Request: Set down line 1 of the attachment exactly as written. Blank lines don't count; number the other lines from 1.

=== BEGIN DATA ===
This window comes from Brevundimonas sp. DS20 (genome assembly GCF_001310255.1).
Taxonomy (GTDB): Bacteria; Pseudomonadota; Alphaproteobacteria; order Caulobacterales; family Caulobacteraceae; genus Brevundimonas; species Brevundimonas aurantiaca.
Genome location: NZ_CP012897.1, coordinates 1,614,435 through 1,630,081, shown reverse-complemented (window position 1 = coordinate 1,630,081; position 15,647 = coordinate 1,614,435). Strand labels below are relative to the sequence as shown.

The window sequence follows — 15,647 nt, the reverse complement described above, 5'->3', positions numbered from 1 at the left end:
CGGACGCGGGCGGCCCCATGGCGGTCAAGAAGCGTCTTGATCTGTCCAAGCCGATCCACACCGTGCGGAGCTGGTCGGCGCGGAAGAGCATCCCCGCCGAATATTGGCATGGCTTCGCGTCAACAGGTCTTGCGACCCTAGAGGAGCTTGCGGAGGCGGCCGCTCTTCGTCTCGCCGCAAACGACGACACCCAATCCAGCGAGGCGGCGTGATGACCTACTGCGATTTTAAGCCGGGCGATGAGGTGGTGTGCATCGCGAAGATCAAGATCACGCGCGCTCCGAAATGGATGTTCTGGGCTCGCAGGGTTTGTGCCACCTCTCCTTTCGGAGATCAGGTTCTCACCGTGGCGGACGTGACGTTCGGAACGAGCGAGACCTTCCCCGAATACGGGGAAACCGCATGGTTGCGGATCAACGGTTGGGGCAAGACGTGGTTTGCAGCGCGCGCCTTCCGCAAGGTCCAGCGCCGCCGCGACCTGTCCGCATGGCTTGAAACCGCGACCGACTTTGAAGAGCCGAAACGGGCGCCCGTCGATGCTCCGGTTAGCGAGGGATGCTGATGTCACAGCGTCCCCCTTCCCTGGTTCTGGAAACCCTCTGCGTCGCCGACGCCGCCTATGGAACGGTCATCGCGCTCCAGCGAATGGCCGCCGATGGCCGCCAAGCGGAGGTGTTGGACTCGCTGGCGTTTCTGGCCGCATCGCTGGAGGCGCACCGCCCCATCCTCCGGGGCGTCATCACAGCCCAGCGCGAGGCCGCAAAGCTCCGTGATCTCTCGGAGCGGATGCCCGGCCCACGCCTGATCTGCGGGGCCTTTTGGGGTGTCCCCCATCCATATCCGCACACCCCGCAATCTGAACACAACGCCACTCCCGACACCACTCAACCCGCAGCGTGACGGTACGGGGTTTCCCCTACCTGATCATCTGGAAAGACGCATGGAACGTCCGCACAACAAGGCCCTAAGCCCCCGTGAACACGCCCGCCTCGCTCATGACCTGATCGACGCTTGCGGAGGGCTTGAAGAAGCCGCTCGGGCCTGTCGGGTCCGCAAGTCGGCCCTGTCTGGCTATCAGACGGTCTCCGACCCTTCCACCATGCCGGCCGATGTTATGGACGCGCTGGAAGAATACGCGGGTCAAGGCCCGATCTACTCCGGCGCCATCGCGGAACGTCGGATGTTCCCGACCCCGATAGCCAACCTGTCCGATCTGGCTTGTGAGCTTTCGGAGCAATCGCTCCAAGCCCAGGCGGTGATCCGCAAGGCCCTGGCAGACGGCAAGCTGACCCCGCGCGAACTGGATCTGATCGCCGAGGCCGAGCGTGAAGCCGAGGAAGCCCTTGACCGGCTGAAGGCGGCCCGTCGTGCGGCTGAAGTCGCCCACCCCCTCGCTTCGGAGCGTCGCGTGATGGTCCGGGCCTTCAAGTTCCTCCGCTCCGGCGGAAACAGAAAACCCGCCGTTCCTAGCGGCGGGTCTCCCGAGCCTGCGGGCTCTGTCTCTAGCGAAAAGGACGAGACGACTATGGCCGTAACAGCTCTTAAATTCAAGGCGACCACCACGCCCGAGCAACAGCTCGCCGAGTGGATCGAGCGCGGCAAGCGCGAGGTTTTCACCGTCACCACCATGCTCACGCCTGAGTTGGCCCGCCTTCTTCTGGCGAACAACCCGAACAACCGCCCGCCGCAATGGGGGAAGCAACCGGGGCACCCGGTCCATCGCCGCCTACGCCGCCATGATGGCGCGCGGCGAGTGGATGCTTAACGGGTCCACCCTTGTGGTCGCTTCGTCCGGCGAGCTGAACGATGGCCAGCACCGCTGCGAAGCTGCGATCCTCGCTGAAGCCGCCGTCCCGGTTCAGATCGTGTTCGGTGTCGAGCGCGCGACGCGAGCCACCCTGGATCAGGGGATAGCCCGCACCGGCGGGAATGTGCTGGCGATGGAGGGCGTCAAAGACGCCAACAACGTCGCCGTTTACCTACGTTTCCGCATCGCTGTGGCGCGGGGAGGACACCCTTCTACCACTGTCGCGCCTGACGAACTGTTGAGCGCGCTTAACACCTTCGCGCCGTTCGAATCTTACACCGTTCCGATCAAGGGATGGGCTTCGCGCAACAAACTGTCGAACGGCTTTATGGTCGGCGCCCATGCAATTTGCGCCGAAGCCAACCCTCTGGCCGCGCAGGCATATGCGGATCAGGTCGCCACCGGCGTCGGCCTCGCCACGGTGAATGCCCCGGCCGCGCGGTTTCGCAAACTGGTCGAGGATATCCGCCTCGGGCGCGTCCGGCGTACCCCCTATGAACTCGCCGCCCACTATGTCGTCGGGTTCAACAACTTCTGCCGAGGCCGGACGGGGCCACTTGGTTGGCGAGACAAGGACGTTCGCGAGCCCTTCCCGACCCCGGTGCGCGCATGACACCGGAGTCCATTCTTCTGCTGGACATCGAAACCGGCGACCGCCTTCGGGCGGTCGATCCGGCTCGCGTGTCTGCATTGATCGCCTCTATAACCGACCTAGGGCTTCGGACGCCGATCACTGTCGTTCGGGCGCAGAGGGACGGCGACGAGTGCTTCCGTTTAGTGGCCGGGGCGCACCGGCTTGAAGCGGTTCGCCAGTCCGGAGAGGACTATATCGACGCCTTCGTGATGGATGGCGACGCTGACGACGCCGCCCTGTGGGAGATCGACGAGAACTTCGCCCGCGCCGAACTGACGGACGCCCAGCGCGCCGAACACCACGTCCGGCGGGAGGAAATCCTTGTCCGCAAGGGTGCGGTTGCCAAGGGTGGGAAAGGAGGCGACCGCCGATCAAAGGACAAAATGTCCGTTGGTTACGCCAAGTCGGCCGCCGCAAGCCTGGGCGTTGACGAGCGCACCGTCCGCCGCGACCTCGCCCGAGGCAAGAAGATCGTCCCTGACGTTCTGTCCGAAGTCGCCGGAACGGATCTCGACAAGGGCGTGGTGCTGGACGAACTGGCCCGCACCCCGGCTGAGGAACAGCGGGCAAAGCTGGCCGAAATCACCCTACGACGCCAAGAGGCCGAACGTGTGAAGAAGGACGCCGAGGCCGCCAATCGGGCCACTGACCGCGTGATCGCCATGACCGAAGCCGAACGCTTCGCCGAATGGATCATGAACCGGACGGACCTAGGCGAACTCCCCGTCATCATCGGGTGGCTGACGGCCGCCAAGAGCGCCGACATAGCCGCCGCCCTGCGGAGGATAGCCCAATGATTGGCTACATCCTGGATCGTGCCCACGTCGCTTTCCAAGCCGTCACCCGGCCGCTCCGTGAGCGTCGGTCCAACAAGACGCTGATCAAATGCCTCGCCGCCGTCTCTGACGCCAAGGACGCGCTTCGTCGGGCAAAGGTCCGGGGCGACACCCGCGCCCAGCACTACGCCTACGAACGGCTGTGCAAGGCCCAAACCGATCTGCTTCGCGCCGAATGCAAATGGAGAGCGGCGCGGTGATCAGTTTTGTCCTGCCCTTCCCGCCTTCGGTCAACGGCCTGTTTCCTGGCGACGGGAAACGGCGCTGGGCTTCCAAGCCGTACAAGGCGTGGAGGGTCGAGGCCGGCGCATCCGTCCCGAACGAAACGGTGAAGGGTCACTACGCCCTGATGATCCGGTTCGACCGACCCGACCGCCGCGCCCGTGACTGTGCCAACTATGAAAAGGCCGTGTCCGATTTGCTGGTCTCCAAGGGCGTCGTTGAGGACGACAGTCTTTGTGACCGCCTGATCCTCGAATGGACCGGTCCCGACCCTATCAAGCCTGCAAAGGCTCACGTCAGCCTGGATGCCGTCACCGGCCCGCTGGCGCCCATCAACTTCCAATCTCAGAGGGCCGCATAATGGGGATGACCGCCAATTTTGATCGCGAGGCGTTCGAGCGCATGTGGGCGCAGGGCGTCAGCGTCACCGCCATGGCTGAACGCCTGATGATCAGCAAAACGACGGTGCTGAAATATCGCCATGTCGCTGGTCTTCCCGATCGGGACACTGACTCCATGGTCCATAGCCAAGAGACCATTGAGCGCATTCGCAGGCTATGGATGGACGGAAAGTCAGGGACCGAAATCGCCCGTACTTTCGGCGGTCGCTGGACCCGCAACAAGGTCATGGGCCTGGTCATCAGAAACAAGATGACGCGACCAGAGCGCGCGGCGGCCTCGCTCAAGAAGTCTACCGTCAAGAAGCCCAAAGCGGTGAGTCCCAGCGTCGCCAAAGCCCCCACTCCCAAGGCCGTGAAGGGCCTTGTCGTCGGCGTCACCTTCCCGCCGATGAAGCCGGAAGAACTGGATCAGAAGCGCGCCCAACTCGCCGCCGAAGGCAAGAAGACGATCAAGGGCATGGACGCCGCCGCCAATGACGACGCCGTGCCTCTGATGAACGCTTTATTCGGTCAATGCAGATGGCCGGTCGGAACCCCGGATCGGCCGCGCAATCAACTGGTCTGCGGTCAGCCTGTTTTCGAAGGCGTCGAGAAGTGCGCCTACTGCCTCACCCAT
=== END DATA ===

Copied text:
This window comes from Brevundimonas sp. DS20 (genome assembly GCF_001310255.1).